These 16 Pages Will Teach Your Students All They Need to Know About Investing...

Sep 27, 2016
Article, Behavioral Finance, Budgeting, Index Funds, Investing, Mutual Funds, Stocks, Excel Activities

download-15Here’s a free (and simple) guide to investing from Dr. William Bernstein that brings some clarity to investing. The title tells it all, If You Can – How Millenials Can Get Rich Slowly (it’s really only 14 pages of text and well worth the 15 minutes). Will be a great extension activity and/or long-form reading assignment at the end of your investing unit. Here’s the tantalizing question that the booklet opens with:

Would you believe me if I told you there is an investment strategy that a seven-year old could understand, will take you fifteen minutes per year, outperform 90% of finance professionals in the long run and make you a millionaire over time?

Yes, you read this right, this strategy can 1) be understood by 7 year olds; 2) take 15 minutes per year to implement and 3) outperform 90% of financial professionals. Hopefully, that teaser alone will get you to read this short booklet.

Hurdles: I won’t give you the strategy here (can’t give away the punch line)…but I will tell you the hurdles that Dr. Bernstein identifies that prevent people from following this very simple strategy:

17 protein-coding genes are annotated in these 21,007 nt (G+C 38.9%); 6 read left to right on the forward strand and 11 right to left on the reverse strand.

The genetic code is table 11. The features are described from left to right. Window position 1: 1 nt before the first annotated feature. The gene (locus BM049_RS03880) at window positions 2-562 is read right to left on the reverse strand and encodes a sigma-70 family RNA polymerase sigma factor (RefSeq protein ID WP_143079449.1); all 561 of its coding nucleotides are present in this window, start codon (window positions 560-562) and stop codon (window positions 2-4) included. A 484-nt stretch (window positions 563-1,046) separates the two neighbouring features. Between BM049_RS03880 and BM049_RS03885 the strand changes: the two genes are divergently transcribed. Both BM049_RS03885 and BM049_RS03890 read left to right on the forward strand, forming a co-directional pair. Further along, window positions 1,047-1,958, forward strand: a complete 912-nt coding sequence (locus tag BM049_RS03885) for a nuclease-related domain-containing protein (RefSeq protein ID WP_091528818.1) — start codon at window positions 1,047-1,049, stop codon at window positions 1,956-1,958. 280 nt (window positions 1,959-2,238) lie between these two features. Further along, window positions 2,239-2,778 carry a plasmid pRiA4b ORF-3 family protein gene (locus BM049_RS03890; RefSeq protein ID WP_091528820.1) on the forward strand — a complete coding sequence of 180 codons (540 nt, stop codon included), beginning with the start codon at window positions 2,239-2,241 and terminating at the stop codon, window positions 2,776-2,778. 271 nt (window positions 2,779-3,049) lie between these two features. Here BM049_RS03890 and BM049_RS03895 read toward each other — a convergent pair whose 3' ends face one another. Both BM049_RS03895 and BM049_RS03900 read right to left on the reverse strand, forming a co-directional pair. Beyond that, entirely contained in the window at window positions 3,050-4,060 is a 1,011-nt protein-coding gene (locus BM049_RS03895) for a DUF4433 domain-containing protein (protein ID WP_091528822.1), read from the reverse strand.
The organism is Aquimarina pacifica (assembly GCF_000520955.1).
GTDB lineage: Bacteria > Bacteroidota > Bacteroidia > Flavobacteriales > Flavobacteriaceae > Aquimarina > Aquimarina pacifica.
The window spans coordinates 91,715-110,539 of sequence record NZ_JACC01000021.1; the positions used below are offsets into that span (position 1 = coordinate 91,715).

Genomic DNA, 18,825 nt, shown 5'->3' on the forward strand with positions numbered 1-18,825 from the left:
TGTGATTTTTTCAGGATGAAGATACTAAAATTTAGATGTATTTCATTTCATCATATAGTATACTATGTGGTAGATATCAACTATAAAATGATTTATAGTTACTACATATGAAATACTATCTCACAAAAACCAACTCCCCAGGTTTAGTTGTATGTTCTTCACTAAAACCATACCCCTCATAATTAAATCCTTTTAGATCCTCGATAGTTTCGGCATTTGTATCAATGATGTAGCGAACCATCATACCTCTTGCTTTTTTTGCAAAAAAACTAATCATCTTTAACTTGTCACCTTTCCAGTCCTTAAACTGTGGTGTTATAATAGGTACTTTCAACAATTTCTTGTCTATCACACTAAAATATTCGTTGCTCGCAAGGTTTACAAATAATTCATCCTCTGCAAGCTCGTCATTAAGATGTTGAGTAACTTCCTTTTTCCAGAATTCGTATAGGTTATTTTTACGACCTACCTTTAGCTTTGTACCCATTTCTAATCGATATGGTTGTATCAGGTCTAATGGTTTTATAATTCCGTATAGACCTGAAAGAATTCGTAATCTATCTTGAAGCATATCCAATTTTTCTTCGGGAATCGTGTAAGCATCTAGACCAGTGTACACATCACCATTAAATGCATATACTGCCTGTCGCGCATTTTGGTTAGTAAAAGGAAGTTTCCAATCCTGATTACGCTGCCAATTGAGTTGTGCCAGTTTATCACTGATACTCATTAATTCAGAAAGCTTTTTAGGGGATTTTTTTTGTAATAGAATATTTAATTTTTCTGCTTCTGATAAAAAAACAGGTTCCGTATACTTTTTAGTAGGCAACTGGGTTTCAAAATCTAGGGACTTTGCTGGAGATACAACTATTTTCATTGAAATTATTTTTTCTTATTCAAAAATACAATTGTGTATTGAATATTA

• Hurdle #1: People spend too much money.
  • Hurdle #2: You will need a basic understanding of what finance is all about.
  • Hurdle #3: Learning the basics of financial and market history
  • Hurdle #4: Overcoming your biggest enemy, yourself, is a daunting task
  • Hurdle #5: As an investor, you must recognize the monsters that populate the financial industry

Reading List: Bernstein also provides a good reading list for folks who want to further their knowledge:

Questions for your students:

  • How would you describe the strategy that Bernstein is recommending (in your own words)?
  • What percentage of your salary is he recommending that you should save for retirement?
  • Which of the five hurdles to implementing this strategy do you think applies most to you? Why? Ideas on how you can overcome this  hurdle?
  • Why is it important to understand market history?
  • What about the human condition (human nature) make us bad investors?
  • What are the “monsters” he describes in hurdle #5? Do you think this is a fair term?
  • How would you implement his ideas (the “nuts and bolts”)?



About the Author

Tim Ranzetta

Tim's saving habits started at seven when a neighbor with a broken hip gave him a dog walking job. Her recovery, which took almost a year, resulted in Tim getting to know the bank tellers quite well (and accumulating a savings account balance of over $300!). His recent entrepreneurial adventures have included driving a shredding truck, analyzing executive compensation packages for Fortune 500 companies and helping families make better college financing decisions. After volunteering in 2010 to create and teach a personal finance program at Eastside College Prep in East Palo Alto, Tim saw firsthand the impact of an engaging and activity-based curriculum, which inspired him to start a new non-profit, Next Gen Personal Finance.